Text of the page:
The Valdosta Daily Times
LAKE PARK —
If July 4 is about friends, families and communities coming together, then perhaps no community exemplified that Thursday better than Lake Park.
It started with a parade up and down U.S. 41, full of antique cars, convertibles, Boy Scouts and firetrucks.
Then in the afternoon, it moved to Tom's Pond, with games and giant slides for the kids and hot dogs and watermelon for everyone.
And while these events serve to bring the community together, just the act of putting it together saw a wide swath of community support.
Take Christy Brownell, who, with her husband, Jim, owns and operates Lake Park Hardware. When the city council announced it wanted to put on a fireworks display, Brownell visited local businesses asking for donations to put towards the festivities.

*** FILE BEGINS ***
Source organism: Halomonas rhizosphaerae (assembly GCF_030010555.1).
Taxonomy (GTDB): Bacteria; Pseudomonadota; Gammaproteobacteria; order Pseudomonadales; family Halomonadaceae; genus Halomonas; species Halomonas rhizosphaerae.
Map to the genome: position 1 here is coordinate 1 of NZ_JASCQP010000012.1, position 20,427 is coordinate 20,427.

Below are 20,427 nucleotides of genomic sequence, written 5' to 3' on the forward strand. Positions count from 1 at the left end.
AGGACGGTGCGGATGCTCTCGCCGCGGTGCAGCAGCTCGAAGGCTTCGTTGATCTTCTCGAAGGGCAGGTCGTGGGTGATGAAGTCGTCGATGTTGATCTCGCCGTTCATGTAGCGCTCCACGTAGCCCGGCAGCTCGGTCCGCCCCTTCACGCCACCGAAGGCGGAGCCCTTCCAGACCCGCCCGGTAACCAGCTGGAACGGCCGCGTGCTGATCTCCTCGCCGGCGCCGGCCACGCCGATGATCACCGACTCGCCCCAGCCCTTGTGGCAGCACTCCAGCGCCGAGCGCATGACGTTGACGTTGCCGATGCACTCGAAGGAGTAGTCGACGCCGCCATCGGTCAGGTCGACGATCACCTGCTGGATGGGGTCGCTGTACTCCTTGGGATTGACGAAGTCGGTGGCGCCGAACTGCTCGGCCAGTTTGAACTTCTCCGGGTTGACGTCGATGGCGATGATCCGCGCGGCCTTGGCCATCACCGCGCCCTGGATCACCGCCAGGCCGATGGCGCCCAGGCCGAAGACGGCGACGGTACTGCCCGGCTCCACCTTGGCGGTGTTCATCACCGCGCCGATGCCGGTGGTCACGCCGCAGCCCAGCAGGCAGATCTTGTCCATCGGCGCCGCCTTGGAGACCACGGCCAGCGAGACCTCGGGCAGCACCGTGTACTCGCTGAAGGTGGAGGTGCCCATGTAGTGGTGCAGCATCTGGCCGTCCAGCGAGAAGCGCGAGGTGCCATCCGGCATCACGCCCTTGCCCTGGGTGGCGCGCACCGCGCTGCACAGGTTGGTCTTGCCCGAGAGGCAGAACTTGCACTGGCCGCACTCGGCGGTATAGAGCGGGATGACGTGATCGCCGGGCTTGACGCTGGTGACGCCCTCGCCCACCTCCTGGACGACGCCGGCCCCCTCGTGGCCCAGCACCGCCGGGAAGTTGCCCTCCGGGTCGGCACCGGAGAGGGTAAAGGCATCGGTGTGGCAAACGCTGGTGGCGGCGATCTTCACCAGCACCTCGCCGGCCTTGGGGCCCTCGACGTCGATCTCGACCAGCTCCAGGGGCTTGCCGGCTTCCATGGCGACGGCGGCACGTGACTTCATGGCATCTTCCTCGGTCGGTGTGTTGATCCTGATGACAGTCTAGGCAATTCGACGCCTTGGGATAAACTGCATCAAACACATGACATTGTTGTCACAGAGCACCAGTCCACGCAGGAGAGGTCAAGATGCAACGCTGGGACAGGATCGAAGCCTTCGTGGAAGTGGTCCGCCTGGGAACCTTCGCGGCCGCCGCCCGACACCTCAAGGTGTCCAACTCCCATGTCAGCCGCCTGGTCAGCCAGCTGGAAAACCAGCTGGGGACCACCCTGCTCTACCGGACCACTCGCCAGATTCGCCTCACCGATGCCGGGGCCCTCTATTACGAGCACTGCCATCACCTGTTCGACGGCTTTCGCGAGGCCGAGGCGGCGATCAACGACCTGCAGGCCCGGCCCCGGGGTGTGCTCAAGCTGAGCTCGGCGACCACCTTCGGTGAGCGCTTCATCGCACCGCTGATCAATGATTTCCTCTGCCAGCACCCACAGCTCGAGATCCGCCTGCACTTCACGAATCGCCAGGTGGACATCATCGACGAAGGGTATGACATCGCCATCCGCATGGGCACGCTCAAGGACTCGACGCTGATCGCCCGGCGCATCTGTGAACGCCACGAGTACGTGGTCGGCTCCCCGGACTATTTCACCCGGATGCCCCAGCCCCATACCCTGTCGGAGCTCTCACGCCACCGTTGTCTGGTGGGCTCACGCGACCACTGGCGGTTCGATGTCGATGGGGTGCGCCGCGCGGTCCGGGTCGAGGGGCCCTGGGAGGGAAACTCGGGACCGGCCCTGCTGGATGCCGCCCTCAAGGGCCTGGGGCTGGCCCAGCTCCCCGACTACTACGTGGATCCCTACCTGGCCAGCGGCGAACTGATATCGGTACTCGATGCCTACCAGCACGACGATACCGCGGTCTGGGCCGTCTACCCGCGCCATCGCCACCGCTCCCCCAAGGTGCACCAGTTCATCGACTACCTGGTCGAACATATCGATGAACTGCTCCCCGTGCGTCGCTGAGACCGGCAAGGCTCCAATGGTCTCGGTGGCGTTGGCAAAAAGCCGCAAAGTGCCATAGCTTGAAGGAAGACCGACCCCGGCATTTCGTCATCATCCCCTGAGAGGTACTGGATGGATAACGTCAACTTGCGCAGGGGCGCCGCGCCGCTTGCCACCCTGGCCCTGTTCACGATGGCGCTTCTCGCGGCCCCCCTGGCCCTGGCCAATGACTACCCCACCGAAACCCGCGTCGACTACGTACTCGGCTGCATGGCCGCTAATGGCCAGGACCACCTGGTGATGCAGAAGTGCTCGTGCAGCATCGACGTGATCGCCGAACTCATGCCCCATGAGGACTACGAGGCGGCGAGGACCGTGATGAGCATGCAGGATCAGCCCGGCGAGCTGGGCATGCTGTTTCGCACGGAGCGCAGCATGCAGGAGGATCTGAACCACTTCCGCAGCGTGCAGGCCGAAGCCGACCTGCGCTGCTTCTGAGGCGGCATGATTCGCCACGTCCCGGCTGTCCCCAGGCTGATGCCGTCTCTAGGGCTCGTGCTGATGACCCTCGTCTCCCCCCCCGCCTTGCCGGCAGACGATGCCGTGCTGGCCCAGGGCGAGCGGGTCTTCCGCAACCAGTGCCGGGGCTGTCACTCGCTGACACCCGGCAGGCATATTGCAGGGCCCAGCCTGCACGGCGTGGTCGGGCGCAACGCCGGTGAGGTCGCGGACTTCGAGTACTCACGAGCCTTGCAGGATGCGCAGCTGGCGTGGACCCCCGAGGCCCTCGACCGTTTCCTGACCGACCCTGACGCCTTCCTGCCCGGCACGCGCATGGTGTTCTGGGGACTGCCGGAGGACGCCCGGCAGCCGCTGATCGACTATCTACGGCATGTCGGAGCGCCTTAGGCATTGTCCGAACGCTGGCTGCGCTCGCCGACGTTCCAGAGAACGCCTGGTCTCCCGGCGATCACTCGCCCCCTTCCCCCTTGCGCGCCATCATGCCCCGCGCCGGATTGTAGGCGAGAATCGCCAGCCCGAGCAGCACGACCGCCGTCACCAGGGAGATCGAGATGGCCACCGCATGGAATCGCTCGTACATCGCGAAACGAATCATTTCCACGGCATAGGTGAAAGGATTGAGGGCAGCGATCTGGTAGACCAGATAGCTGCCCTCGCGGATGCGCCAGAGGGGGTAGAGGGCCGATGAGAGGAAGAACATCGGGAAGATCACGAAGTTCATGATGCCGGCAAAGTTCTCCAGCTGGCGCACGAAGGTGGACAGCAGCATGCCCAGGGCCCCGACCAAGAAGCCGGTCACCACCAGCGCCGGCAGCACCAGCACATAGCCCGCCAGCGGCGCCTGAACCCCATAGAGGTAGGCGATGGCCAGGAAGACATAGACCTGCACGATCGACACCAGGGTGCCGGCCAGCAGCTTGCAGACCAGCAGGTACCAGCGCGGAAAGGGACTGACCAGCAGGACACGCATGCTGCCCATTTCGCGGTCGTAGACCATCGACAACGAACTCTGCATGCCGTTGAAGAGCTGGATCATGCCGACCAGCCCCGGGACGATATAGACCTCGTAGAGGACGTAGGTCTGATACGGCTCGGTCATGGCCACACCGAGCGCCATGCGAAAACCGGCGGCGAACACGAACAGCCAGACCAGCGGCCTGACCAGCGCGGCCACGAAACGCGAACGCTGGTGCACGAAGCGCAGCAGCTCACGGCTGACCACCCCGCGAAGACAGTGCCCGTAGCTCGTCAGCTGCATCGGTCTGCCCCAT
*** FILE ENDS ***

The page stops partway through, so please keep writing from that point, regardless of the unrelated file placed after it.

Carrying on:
“The people and the businesses of Lake Park want Lake Park to be the best,” said Christy. “And it takes all of us together. The businesses came together. It wasn't me, it was them.”
“Well, it's a patriotic holiday,” said Jim. “And the City of Lake Park, that's where our business is. We have to support it.”
It was a feeling shared by many local businesses, such as the Great American Chrome Shop and Zaxby's. Other businesses donated goods, with Pepsi donating drinks to the afternoon celebration, Winn-Dixie donating hot dogs and Carter's Produce supplying fresh corn on the cob.
Not even the rain pouring down in torrents at Tom's Pond could crush the community spirit.
“These events, they bring the community together,” said Lake Park Mayor Eric Schindler. “It binds us together, lets everybody know that we love our country. And it lets our kids know. It lets them ask questions about the day, to learn about today and its history.”
As of press time, Lake Park was still planning on holding their fireworks show, weather permitting. If the rain doesn't let up, they'll hold it another night.
“We don't plan on giving up,” said Schindler. “We're not quitters.”